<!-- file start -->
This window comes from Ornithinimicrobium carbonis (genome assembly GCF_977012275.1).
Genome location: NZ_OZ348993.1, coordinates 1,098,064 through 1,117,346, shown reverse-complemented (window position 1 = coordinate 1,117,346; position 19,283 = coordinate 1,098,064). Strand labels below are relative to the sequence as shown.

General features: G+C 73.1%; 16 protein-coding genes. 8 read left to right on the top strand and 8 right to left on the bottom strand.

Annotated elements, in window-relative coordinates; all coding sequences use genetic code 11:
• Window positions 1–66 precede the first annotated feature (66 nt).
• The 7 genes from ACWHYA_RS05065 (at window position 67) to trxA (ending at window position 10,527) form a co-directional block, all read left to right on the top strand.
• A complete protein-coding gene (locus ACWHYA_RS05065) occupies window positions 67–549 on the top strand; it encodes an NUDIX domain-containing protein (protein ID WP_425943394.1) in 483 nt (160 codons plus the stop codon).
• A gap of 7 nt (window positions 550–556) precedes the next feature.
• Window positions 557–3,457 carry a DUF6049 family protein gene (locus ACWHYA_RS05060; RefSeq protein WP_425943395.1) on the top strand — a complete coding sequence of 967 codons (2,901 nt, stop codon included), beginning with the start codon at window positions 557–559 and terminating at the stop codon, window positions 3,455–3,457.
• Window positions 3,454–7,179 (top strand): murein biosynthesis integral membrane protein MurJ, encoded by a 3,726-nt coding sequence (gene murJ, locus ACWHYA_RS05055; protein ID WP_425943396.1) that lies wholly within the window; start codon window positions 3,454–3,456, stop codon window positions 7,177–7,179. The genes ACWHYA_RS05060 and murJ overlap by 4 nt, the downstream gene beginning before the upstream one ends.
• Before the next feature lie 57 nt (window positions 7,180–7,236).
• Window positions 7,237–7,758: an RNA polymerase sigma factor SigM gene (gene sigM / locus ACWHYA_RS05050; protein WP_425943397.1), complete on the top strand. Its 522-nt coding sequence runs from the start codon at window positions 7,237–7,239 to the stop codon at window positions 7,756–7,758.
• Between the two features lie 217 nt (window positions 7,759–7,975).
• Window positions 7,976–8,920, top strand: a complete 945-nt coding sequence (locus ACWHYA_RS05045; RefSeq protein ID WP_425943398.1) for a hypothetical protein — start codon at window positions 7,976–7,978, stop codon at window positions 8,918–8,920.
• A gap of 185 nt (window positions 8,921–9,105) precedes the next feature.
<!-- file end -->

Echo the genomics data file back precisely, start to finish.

This window comes from Ornithinimicrobium carbonis (genome assembly GCF_977012275.1).
Genome location: NZ_OZ348993.1, coordinates 1,098,064 through 1,117,346, shown reverse-complemented (window position 1 = coordinate 1,117,346; position 19,283 = coordinate 1,098,064). Strand labels below are relative to the sequence as shown.

General features: G+C 73.1%; 16 protein-coding genes. 8 read left to right on the top strand and 8 right to left on the bottom strand.

Annotated elements, in window-relative coordinates; all coding sequences use genetic code 11:
• Window positions 1–66 precede the first annotated feature (66 nt).
• The 7 genes from ACWHYA_RS05065 (at window position 67) to trxA (ending at window position 10,527) form a co-directional block, all read left to right on the top strand.
• A complete protein-coding gene (locus ACWHYA_RS05065) occupies window positions 67–549 on the top strand; it encodes an NUDIX domain-containing protein (protein ID WP_425943394.1) in 483 nt (160 codons plus the stop codon).
• A gap of 7 nt (window positions 550–556) precedes the next feature.
• Window positions 557–3,457 carry a DUF6049 family protein gene (locus ACWHYA_RS05060; RefSeq protein WP_425943395.1) on the top strand — a complete coding sequence of 967 codons (2,901 nt, stop codon included), beginning with the start codon at window positions 557–559 and terminating at the stop codon, window positions 3,455–3,457.
• Window positions 3,454–7,179 (top strand): murein biosynthesis integral membrane protein MurJ, encoded by a 3,726-nt coding sequence (gene murJ, locus ACWHYA_RS05055; protein ID WP_425943396.1) that lies wholly within the window; start codon window positions 3,454–3,456, stop codon window positions 7,177–7,179. The genes ACWHYA_RS05060 and murJ overlap by 4 nt, the downstream gene beginning before the upstream one ends.
• Before the next feature lie 57 nt (window positions 7,180–7,236).
• Window positions 7,237–7,758: an RNA polymerase sigma factor SigM gene (gene sigM / locus ACWHYA_RS05050; protein WP_425943397.1), complete on the top strand. Its 522-nt coding sequence runs from the start codon at window positions 7,237–7,239 to the stop codon at window positions 7,756–7,758.
• Between the two features lie 217 nt (window positions 7,759–7,975).
• Window positions 7,976–8,920, top strand: a complete 945-nt coding sequence (locus ACWHYA_RS05045; RefSeq protein ID WP_425943398.1) for a hypothetical protein — start codon at window positions 7,976–7,978, stop codon at window positions 8,918–8,920.
• A gap of 185 nt (window positions 8,921–9,105) precedes the next feature.